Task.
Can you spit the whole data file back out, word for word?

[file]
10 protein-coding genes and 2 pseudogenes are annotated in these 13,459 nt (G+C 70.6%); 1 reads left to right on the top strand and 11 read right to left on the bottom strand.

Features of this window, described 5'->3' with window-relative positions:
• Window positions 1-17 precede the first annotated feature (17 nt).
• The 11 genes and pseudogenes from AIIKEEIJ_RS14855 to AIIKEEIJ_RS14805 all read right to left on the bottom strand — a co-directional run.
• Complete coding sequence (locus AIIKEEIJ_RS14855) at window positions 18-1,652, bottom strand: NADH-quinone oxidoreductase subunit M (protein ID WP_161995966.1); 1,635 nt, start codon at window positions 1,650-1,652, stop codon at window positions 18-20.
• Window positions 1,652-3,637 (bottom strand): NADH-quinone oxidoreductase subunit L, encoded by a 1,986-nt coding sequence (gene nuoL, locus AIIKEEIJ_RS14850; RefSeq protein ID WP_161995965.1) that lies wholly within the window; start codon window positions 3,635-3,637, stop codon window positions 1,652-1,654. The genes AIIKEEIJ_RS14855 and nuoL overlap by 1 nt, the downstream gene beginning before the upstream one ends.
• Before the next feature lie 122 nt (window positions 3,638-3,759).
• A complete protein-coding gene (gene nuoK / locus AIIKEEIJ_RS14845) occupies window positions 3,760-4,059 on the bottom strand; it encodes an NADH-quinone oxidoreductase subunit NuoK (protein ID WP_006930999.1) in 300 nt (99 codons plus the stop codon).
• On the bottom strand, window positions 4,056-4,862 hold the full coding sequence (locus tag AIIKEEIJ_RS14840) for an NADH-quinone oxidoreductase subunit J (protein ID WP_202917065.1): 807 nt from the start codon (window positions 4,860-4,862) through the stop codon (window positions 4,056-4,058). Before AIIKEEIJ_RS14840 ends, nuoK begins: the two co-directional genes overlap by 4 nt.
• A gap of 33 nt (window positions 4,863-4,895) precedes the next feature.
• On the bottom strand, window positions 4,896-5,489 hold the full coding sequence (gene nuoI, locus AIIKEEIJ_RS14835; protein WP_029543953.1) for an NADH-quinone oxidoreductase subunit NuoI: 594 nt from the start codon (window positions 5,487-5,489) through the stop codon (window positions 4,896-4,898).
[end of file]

10 protein-coding genes and 2 pseudogenes are annotated in these 13,459 nt (G+C 70.6%); 1 reads left to right on the top strand and 11 read right to left on the bottom strand.

Features of this window, described 5'->3' with window-relative positions:
• Window positions 1-17 precede the first annotated feature (17 nt).
• The 11 genes and pseudogenes from AIIKEEIJ_RS14855 to AIIKEEIJ_RS14805 all read right to left on the bottom strand — a co-directional run.
• Complete coding sequence (locus AIIKEEIJ_RS14855) at window positions 18-1,652, bottom strand: NADH-quinone oxidoreductase subunit M (protein ID WP_161995966.1); 1,635 nt, start codon at window positions 1,650-1,652, stop codon at window positions 18-20.
• Window positions 1,652-3,637 (bottom strand): NADH-quinone oxidoreductase subunit L, encoded by a 1,986-nt coding sequence (gene nuoL, locus AIIKEEIJ_RS14850; RefSeq protein ID WP_161995965.1) that lies wholly within the window; start codon window positions 3,635-3,637, stop codon window positions 1,652-1,654. The genes AIIKEEIJ_RS14855 and nuoL overlap by 1 nt, the downstream gene beginning before the upstream one ends.
• Before the next feature lie 122 nt (window positions 3,638-3,759).
• A complete protein-coding gene (gene nuoK / locus AIIKEEIJ_RS14845) occupies window positions 3,760-4,059 on the bottom strand; it encodes an NADH-quinone oxidoreductase subunit NuoK (protein ID WP_006930999.1) in 300 nt (99 codons plus the stop codon).
• On the bottom strand, window positions 4,056-4,862 hold the full coding sequence (locus tag AIIKEEIJ_RS14840) for an NADH-quinone oxidoreductase subunit J (protein ID WP_202917065.1): 807 nt from the start codon (window positions 4,860-4,862) through the stop codon (window positions 4,056-4,058). Before AIIKEEIJ_RS14840 ends, nuoK begins: the two co-directional genes overlap by 4 nt.
• A gap of 33 nt (window positions 4,863-4,895) precedes the next feature.
• On the bottom strand, window positions 4,896-5,489 hold the full coding sequence (gene nuoI, locus AIIKEEIJ_RS14835; protein WP_029543953.1) for an NADH-quinone oxidoreductase subunit NuoI: 594 nt from the start codon (window positions 5,487-5,489) through the stop codon (window positions 4,896-4,898).